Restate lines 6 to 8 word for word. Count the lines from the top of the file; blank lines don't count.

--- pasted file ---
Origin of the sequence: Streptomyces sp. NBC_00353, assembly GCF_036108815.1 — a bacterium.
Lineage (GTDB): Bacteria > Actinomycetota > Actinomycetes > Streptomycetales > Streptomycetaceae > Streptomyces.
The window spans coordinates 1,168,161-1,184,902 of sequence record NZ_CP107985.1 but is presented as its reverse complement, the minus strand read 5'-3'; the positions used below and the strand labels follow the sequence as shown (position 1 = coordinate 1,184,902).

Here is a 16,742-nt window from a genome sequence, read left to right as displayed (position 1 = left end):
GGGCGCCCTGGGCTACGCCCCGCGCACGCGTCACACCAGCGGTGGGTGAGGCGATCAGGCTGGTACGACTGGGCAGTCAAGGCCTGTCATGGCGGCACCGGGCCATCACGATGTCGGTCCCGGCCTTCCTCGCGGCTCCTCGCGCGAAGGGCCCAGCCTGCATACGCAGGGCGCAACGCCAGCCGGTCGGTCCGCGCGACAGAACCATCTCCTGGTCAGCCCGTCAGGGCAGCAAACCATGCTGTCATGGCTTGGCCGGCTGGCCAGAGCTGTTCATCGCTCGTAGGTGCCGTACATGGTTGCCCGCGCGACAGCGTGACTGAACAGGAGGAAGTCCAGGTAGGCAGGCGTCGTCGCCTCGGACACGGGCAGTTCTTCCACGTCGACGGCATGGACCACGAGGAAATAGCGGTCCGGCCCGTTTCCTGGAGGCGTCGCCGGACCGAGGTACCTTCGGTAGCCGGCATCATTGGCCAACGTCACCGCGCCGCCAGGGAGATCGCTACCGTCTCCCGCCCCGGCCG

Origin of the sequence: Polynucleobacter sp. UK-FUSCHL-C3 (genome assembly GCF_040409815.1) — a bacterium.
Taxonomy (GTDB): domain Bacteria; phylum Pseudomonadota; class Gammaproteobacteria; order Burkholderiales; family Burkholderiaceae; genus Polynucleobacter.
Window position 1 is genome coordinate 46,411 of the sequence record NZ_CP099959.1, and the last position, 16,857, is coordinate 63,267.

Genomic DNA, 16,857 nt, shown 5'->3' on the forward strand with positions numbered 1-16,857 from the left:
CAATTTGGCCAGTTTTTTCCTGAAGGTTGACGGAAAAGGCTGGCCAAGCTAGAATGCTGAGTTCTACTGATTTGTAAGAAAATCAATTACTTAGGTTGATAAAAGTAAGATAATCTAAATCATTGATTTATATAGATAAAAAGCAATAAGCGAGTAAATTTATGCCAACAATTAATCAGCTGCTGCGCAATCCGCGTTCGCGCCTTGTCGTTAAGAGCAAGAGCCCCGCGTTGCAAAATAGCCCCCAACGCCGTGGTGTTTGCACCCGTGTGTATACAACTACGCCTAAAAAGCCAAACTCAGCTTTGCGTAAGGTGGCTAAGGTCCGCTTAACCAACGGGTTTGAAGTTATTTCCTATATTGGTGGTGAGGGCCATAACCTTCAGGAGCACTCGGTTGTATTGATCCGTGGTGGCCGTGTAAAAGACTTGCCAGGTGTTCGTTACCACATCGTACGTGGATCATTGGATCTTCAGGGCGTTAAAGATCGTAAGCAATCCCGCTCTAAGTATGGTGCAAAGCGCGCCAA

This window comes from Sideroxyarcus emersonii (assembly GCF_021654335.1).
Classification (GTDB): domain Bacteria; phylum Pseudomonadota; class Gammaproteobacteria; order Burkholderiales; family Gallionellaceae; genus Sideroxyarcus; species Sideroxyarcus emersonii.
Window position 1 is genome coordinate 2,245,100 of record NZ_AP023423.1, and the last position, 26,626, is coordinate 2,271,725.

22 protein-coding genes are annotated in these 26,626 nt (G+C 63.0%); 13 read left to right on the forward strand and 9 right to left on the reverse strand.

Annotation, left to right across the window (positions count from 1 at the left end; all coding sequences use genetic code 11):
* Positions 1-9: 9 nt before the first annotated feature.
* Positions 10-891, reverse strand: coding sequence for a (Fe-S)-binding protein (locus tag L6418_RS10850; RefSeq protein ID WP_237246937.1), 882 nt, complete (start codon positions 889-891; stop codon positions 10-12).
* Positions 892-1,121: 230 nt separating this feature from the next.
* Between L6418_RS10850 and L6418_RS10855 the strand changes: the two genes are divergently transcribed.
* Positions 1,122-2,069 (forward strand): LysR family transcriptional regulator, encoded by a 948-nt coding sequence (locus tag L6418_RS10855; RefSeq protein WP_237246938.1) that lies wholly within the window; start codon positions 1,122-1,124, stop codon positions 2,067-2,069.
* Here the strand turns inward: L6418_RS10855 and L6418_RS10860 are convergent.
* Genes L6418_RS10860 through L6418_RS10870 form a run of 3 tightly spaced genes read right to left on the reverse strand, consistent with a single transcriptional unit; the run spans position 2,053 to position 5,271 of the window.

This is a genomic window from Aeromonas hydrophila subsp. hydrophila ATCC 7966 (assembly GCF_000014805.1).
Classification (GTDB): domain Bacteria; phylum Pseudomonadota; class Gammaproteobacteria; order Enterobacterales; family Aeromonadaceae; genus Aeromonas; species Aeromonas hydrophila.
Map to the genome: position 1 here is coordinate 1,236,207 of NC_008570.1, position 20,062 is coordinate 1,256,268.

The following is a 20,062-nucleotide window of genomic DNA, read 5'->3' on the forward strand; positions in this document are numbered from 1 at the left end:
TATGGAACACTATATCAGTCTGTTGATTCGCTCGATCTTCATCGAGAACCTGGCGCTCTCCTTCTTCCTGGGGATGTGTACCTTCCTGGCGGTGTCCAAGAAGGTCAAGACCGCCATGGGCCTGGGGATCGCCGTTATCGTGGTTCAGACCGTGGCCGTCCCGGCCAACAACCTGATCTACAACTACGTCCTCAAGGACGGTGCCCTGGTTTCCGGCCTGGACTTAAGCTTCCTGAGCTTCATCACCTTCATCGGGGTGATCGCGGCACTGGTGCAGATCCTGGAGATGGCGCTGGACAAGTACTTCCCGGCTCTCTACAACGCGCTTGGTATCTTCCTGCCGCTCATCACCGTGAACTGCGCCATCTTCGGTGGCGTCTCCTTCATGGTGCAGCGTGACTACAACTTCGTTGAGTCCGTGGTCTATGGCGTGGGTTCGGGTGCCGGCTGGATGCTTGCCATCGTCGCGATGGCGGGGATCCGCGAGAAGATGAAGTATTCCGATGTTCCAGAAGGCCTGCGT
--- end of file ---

Origin of the sequence: Polynucleobacter sp. UK-FUSCHL-C3 (genome assembly GCF_040409815.1) — a bacterium.
Taxonomy (GTDB): domain Bacteria; phylum Pseudomonadota; class Gammaproteobacteria; order Burkholderiales; family Burkholderiaceae; genus Polynucleobacter.
Window position 1 is genome coordinate 46,411 of the sequence record NZ_CP099959.1, and the last position, 16,857, is coordinate 63,267.